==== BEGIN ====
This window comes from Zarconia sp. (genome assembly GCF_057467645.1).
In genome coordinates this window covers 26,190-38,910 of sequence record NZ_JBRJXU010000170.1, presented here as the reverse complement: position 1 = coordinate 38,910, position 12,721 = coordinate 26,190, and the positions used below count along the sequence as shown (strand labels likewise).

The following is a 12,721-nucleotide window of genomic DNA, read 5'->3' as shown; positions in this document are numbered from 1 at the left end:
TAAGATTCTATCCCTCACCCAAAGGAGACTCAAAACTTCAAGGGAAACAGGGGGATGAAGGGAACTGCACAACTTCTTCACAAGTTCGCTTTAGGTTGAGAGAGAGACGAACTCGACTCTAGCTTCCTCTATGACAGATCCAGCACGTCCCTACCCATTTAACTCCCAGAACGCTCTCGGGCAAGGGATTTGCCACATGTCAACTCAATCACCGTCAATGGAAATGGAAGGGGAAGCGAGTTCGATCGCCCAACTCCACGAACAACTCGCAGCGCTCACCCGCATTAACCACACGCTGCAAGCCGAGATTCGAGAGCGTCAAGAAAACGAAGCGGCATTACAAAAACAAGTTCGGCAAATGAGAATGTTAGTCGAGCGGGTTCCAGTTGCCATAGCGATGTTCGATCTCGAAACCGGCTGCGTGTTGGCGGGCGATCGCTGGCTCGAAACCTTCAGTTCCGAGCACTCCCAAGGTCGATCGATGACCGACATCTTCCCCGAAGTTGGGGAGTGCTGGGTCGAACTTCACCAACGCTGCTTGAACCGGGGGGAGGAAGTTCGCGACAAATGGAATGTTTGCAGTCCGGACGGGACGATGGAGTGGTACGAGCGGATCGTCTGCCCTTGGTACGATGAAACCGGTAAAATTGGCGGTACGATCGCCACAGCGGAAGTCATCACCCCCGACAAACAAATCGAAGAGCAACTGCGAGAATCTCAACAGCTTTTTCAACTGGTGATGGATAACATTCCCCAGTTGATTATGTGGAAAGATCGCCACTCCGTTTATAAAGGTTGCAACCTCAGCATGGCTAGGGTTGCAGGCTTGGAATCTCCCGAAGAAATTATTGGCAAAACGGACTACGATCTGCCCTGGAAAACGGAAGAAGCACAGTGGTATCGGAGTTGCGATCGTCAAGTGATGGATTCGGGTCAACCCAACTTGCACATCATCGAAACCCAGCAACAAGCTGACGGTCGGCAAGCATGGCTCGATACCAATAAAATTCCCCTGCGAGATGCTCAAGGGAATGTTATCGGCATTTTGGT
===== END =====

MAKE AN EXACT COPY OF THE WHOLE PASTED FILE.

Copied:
This window comes from Zarconia sp. (genome assembly GCF_057467645.1).
In genome coordinates this window covers 26,190-38,910 of sequence record NZ_JBRJXU010000170.1, presented here as the reverse complement: position 1 = coordinate 38,910, position 12,721 = coordinate 26,190, and the positions used below count along the sequence as shown (strand labels likewise).

The following is a 12,721-nucleotide window of genomic DNA, read 5'->3' as shown; positions in this document are numbered from 1 at the left end:
TAAGATTCTATCCCTCACCCAAAGGAGACTCAAAACTTCAAGGGAAACAGGGGGATGAAGGGAACTGCACAACTTCTTCACAAGTTCGCTTTAGGTTGAGAGAGAGACGAACTCGACTCTAGCTTCCTCTATGACAGATCCAGCACGTCCCTACCCATTTAACTCCCAGAACGCTCTCGGGCAAGGGATTTGCCACATGTCAACTCAATCACCGTCAATGGAAATGGAAGGGGAAGCGAGTTCGATCGCCCAACTCCACGAACAACTCGCAGCGCTCACCCGCATTAACCACACGCTGCAAGCCGAGATTCGAGAGCGTCAAGAAAACGAAGCGGCATTACAAAAACAAGTTCGGCAAATGAGAATGTTAGTCGAGCGGGTTCCAGTTGCCATAGCGATGTTCGATCTCGAAACCGGCTGCGTGTTGGCGGGCGATCGCTGGCTCGAAACCTTCAGTTCCGAGCACTCCCAAGGTCGATCGATGACCGACATCTTCCCCGAAGTTGGGGAGTGCTGGGTCGAACTTCACCAACGCTGCTTGAACCGGGGGGAGGAAGTTCGCGACAAATGGAATGTTTGCAGTCCGGACGGGACGATGGAGTGGTACGAGCGGATCGTCTGCCCTTGGTACGATGAAACCGGTAAAATTGGCGGTACGATCGCCACAGCGGAAGTCATCACCCCCGACAAACAAATCGAAGAGCAACTGCGAGAATCTCAACAGCTTTTTCAACTGGTGATGGATAACATTCCCCAGTTGATTATGTGGAAAGATCGCCACTCCGTTTATAAAGGTTGCAACCTCAGCATGGCTAGGGTTGCAGGCTTGGAATCTCCCGAAGAAATTATTGGCAAAACGGACTACGATCTGCCCTGGAAAACGGAAGAAGCACAGTGGTATCGGAGTTGCGATCGTCAAGTGATGGATTCGGGTCAACCCAACTTGCACATCATCGAAACCCAGCAACAAGCTGACGGTCGGCAAGCATGGCTCGATACCAATAAAATTCCCCTGCGAGATGCTCAAGGGAATGTTATCGGCATTTTGGT